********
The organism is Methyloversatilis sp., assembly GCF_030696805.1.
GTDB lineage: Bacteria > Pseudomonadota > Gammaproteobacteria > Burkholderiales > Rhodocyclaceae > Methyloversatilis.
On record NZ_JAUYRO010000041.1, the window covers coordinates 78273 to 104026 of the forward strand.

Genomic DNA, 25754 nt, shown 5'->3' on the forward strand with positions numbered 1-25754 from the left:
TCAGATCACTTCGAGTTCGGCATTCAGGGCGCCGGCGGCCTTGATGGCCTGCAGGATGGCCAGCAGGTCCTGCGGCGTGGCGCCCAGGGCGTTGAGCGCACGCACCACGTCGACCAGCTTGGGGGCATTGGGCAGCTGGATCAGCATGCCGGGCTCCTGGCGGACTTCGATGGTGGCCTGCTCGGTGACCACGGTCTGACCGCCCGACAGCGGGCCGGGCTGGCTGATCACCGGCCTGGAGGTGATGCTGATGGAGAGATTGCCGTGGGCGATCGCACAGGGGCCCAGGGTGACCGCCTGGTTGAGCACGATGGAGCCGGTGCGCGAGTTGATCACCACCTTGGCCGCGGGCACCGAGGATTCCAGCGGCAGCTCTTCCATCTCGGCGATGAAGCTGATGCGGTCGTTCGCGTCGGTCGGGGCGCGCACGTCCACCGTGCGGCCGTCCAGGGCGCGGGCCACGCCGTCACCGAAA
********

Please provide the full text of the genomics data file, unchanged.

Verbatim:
The organism is Methyloversatilis sp., assembly GCF_030696805.1.
GTDB lineage: Bacteria > Pseudomonadota > Gammaproteobacteria > Burkholderiales > Rhodocyclaceae > Methyloversatilis.
On record NZ_JAUYRO010000041.1, the window covers coordinates 78273 to 104026 of the forward strand.

Genomic DNA, 25754 nt, shown 5'->3' on the forward strand with positions numbered 1-25754 from the left:
TCAGATCACTTCGAGTTCGGCATTCAGGGCGCCGGCGGCCTTGATGGCCTGCAGGATGGCCAGCAGGTCCTGCGGCGTGGCGCCCAGGGCGTTGAGCGCACGCACCACGTCGACCAGCTTGGGGGCATTGGGCAGCTGGATCAGCATGCCGGGCTCCTGGCGGACTTCGATGGTGGCCTGCTCGGTGACCACGGTCTGACCGCCCGACAGCGGGCCGGGCTGGCTGATCACCGGCCTGGAGGTGATGCTGATGGAGAGATTGCCGTGGGCGATCGCACAGGGGCCCAGGGTGACCGCCTGGTTGAGCACGATGGAGCCGGTGCGCGAGTTGATCACCACCTTGGCCGCGGGCACCGAGGATTCCAGCGGCAGCTCTTCCATCTCGGCGATGAAGCTGATGCGGTCGTTCGCGTCGGTCGGGGCGCGCACGTCCACCGTGCGGCCGTCCAGGGCGCGGGCCACGCCGTCACCGAAA